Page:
The D.C. Circuit denied a gas pipeline operator’s petition to review FERC’s decision not to hold a comparative hearing before permitting a competitor of the operator to build and operate a natural gas pipeline, and further held that the operator did not have standing to bring a NEPA action. FERC is only required to have a comparative hearing if the projects are mutually exclusive. Here, the pipelines run roughly parallel, but FERC found that they were not dependent on the same reserves or the same customers. Any short-term economic difficulties the operator may suffer due to the existence of two competing pipelines is insufficient to render them exclusive. Moreover, while FERC’s decision not to hold a hearing departs from prior policy, technological changes in the industry justify its decision. Finally, because the operator did not allege that it will suffer any environmental injury, it did not have standing to bring a NEPA claim. ANR Pipeline Co. v. Federal Energy Regulatory Commission, No. 99-1010 (D.C. Cir. Mar. 10, 2000) (5 pp.).

red bar graphic STANDING, INJURY IN FACT:

The Fifth Circuit held that a hog producer did not have standing to challenge a Monroe County, Mississippi, ordinance regulating new and expanding swine farming. The hog producer purchases hogs from smaller independent hog farmers. Because the ordinance prevents the farmers from expanding their operations, the hog producer claimed that the ordinance prevents it from purchasing hogs the farmers would have otherwise provided. However, the hog producer failed to show that if the ordinance is stricken and the farmers obtain the necessary permits, they will sell to the hog producer. While the risk of injury may be founded on a likely and credible chain of events, the injury must be certainly impending. Here, the hog farmer’s injury from the ordinance depends on the occurrence of a number of uncertain events and is too conjectural and hypothetical to provide standing. Prestage Farms, Inc. v. Board of Supervisors of Noxubee County, No. 98-60747 (5th Cir. Mar. 10, 2000) (4 pp.).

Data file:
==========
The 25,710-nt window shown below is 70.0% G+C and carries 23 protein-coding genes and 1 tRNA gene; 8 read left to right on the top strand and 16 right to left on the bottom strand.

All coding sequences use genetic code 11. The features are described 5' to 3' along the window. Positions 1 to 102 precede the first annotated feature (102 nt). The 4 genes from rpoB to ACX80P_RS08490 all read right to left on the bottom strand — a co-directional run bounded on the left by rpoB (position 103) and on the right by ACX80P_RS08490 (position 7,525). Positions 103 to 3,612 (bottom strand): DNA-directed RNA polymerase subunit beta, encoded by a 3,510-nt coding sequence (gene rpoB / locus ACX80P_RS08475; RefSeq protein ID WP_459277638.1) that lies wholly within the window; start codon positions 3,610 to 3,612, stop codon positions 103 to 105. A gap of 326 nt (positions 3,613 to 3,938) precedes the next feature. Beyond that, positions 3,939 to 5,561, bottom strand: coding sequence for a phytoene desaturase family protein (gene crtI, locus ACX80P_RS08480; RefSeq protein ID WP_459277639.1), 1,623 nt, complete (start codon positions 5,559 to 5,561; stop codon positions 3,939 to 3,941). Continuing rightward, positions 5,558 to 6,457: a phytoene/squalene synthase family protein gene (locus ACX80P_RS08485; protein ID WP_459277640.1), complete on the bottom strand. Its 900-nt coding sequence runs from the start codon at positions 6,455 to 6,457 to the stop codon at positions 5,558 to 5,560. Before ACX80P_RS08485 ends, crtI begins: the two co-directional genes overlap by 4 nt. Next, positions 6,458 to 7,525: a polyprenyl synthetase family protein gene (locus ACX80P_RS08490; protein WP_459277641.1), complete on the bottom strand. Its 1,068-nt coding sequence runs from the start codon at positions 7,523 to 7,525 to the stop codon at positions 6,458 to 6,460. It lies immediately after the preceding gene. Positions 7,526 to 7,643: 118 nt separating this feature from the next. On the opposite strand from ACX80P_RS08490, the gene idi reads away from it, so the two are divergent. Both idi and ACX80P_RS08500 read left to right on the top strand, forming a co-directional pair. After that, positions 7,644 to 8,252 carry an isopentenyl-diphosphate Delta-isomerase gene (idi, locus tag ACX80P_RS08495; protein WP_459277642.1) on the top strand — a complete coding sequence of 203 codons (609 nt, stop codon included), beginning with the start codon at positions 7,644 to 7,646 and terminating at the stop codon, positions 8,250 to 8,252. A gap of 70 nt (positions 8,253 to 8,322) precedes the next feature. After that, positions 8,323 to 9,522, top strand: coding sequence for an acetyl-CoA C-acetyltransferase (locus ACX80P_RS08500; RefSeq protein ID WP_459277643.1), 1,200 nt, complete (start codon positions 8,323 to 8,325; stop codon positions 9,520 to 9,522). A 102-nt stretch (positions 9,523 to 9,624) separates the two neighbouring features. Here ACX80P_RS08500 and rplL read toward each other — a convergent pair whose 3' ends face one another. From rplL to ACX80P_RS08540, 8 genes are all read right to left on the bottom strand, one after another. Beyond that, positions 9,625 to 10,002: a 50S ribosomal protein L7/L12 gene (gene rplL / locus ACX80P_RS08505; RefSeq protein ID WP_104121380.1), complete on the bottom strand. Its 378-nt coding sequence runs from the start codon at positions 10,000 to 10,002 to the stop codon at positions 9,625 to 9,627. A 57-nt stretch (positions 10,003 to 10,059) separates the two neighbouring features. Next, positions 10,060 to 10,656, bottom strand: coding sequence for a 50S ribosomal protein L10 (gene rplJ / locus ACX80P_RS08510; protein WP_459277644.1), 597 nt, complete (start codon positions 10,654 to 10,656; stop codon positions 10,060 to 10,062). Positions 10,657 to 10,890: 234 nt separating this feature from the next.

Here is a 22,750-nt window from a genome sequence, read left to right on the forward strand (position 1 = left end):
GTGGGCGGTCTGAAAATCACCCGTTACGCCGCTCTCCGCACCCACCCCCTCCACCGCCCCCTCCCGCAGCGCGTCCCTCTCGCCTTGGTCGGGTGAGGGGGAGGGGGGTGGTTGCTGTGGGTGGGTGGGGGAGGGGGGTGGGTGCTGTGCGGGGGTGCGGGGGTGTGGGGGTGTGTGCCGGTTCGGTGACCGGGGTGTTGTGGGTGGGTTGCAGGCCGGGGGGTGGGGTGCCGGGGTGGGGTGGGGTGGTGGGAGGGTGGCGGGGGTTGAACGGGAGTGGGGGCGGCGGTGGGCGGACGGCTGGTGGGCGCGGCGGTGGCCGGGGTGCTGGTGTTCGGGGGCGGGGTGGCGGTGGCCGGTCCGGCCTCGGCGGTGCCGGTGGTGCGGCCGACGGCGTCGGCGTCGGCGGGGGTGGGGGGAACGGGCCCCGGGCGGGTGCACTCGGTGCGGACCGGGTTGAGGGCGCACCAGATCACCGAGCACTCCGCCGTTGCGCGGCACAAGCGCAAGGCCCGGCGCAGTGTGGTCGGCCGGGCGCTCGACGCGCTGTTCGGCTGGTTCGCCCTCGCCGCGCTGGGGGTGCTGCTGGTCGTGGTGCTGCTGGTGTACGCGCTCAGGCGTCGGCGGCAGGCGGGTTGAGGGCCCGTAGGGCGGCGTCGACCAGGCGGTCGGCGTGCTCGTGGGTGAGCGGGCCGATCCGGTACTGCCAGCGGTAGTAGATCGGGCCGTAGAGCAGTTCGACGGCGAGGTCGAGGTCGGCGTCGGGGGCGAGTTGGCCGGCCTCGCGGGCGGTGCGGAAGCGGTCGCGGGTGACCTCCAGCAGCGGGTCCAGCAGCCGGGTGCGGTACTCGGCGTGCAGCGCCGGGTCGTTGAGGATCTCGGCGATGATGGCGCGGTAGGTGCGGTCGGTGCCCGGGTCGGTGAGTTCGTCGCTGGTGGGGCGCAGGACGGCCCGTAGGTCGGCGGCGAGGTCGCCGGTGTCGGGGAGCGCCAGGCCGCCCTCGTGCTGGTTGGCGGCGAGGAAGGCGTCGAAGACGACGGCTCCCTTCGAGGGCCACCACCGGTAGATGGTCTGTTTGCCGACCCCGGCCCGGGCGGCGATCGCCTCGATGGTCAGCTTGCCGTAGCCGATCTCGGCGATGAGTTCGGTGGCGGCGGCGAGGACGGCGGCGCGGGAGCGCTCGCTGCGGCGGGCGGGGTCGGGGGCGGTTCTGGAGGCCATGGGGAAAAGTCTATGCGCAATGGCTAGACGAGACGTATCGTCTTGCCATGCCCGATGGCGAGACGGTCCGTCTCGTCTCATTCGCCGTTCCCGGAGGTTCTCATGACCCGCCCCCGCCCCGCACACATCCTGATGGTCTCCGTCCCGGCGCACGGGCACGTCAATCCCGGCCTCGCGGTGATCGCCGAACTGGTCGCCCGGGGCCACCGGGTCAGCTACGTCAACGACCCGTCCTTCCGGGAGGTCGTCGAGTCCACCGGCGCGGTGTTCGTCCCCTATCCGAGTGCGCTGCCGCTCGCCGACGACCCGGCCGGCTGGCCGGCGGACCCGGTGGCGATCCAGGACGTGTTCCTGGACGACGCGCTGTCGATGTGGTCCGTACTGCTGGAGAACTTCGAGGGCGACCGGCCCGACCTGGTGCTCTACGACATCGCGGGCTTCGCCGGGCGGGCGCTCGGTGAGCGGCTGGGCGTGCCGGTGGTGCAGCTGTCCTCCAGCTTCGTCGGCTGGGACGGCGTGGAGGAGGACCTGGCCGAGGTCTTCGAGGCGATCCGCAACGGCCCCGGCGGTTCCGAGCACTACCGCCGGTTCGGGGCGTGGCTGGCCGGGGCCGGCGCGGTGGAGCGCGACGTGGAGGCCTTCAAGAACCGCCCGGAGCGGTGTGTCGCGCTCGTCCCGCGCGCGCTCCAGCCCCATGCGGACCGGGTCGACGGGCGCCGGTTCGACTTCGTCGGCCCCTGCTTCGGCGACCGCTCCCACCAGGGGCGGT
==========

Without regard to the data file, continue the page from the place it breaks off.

A district court held that an association of waste haulers has standing to assert a Commerce Clause claim against a district waste authority for enacting a system of flow control ordinances that captured the district's generated waste in order to finance a trash-to-steam facility. Under the system, haulers paid nothing to use the facility. However, real property owners in the district were charged fees for disposal, and additional fees were charged if property owners hired haulers that did not use the facility. The association's individual members would have standing to sue in their own right. Further, because resolution of this case in the association's favor would benefit its members, the interests the association seeks to protect are germane to its purpose of promoting the interests of the solid waste collection, transportation, and hauling industries. Moreover, even though the association seeks damages on behalf of its individual members, which might require participation in the suit by those members, associational standing is not precluded. The requirement that individual association members do not participate in the case at bar is not a constitutionally mandated requirement for associational standing. Where, as here, the first two prongs of associational standing are met, a court can find associational standing. In addition, the association can bring a Contracts Clause claim because by alleging that the authority interfered with contractual obligations, the association's complaint stated a facially valid claim. Pennsylvania Independent Waste Haulers Ass'n v. Waste System Authority of Eastern Montgomery County, No. 99-1782 (E.D. Pa. Mar. 7, 2000) (Buckwalter, J.) (6 pp.).